Humidity and Your Health


The Wellbuilt for Wellbeing study (sponsored by the US General Services Administration in partnership with the University of Arizona, Baylor College of Medicine, and Aclima Inc.) was designed to explore the influence of the office environment on human health, comfort, and performance. We used sensors to explore interactions between human health and the widest range of indoor environmental factors ever captured in the field in real time. We found that office workers who spent the majority of their time in dry air experienced 25% more stress than those in moderate humidity. We also found higher stress for those spending most of their time in very humid air suggesting a sweet spot in the middle. Those who experienced lower stress at work also slept better at night.

Avoiding dry air has a number of health benefits. Getting better sleep and reducing stress is important to long term health and wellbeing, as well as reducing susceptibility to viruses. Chronic stress is known to increase frequency and severity of viral infection. Dry air can degrade the eye’s tear film and mucous membranes in skin and airways in a matter of minutes making them more susceptible to inflammation. It also contributes to dehydration through direct transfer of water or “insensate” loss from the skin to the air. Dehydration persisting a few hours causes fatigue and makes it harder to concentrate.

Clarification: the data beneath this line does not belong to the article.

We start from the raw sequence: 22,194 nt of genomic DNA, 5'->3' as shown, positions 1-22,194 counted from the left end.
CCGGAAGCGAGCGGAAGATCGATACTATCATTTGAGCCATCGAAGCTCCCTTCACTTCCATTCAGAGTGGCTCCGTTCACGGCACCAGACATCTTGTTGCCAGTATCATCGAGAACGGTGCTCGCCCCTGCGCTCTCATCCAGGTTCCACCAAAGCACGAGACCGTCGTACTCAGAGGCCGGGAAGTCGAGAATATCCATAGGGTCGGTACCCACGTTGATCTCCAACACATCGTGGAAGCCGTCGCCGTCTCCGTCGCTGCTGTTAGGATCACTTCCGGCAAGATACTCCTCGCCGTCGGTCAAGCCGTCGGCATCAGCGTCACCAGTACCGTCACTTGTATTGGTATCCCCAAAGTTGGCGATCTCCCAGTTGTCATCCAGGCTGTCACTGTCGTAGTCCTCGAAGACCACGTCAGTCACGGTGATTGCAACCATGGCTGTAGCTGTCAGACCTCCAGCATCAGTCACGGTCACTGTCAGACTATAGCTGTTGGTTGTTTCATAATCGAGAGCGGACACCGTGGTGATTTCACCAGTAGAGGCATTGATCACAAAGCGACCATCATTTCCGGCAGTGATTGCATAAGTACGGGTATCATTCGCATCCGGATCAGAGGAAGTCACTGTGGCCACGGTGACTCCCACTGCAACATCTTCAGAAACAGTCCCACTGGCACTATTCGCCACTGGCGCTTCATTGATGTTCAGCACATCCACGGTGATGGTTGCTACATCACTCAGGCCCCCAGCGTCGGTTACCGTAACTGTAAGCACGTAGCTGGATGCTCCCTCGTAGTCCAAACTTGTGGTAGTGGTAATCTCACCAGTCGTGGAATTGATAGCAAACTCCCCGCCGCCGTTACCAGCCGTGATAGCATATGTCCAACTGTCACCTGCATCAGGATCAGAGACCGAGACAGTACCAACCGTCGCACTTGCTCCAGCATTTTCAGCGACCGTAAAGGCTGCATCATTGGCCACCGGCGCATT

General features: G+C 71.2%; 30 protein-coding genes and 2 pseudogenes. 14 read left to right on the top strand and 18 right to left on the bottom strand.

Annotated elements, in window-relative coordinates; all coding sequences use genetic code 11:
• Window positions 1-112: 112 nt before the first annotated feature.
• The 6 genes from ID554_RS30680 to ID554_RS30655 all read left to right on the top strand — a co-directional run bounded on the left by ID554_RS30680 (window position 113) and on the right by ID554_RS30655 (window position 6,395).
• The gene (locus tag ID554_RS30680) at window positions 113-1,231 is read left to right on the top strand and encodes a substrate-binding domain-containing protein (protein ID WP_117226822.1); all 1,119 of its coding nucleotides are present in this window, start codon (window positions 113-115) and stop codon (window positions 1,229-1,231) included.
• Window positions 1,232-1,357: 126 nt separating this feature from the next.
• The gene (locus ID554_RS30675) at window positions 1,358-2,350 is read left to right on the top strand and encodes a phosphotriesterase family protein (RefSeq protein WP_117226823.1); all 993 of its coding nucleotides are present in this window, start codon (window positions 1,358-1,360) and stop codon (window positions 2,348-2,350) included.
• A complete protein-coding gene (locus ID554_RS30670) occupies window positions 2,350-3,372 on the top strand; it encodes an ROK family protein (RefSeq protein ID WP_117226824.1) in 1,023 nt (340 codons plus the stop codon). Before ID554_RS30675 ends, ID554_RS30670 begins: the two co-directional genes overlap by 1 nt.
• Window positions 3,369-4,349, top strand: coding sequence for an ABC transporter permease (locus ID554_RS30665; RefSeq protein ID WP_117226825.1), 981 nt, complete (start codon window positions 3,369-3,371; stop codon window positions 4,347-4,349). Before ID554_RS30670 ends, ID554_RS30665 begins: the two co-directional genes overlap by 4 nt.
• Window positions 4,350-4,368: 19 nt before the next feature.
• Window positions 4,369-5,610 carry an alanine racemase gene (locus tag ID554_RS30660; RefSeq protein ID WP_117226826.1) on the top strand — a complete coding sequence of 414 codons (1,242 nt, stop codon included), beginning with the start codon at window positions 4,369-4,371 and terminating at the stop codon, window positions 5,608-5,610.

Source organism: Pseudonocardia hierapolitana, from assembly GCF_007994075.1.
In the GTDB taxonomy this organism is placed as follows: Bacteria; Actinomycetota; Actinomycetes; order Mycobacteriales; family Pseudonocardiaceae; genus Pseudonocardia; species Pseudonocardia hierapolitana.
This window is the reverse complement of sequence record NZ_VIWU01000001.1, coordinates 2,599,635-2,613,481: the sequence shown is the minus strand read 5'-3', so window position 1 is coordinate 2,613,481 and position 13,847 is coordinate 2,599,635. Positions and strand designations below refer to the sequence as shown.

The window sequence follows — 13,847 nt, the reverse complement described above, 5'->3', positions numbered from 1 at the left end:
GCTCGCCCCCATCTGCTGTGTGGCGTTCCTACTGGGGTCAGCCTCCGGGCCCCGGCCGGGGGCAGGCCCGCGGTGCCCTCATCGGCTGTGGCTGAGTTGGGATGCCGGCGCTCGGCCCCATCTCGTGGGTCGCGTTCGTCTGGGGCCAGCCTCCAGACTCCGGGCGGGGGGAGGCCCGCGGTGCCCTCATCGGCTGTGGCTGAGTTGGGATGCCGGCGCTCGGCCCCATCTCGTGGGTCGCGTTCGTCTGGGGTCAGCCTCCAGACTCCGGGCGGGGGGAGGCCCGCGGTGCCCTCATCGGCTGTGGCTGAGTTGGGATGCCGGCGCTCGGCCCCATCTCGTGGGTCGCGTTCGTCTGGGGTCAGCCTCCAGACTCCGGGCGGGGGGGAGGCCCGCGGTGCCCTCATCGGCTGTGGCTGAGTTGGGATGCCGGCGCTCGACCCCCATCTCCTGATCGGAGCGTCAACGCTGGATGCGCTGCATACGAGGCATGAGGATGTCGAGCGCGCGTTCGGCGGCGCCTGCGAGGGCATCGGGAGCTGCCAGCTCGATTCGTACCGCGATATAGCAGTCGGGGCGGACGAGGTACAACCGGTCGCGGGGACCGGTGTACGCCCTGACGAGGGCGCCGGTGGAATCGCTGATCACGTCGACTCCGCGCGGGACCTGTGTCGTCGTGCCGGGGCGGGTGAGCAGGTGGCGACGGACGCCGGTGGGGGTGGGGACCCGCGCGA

Dry air may also increase the risk of transmission of many viruses, including those of the coronavirus family, but these mechanisms are complex and poorly understood. Dry air degrades mucosal membranes in the nose and upper respiratory tract making them more susceptible to infection and allows viruses to survive and the particles that carry them to stay suspended longer in the air. As such, managing humidity could be one of many strategies to manage the risk of Covid-19 infection in concert with those identified by the Centers for Disease Control and Prevention.

Getting better sleep and reducing stress is important to long term health and wellbeing, as well as reducing susceptibility to viruses.


Eliminating dry air should be part of a broad strategy to improve indoor environments. Most buildings are designed to heat or cool air to a consistent temperature to make most people comfortable. However, people have very diverse personal preferences so this strategy leaves many unhappy. In one study, as few as 11% of commercial office buildings in the US met the target for satisfaction established by the American Society of Heating, Refrigeration, and Air-Conditioning Engineers. Using alternative design strategies as buildings are built or renovated can help manage humidity and provide comfort to more people. Unfortunately, getting rid of dry air in existing buildings often requires adding humidification. This is impractical in buildings with poor insulation or very cold climates where a risk of indoor condensation on windows and walls could lead to mold growth.

As a result, it is important to consider both building design and promoting simple behavioral changes when considering how to address dry air:

  • Humidify air to 40-60% relative humidity where the climate and the building allow it.
  • Consider radiant heat and cooling instead of forced-air systems in new construction.
  • Encourage employees to take “micro-breaks” of 10-20 seconds every half hour where they look away from the computer and blink to avoid dry eyes.
  • Encourage longer breaks every hour to drink water and rehydrate to avoid fatigue.

Photo via Getty Images

By Javad Razjouyan, PhD and Brian Gilligan, PE for the Wellbuilt for Wellbeing Project Team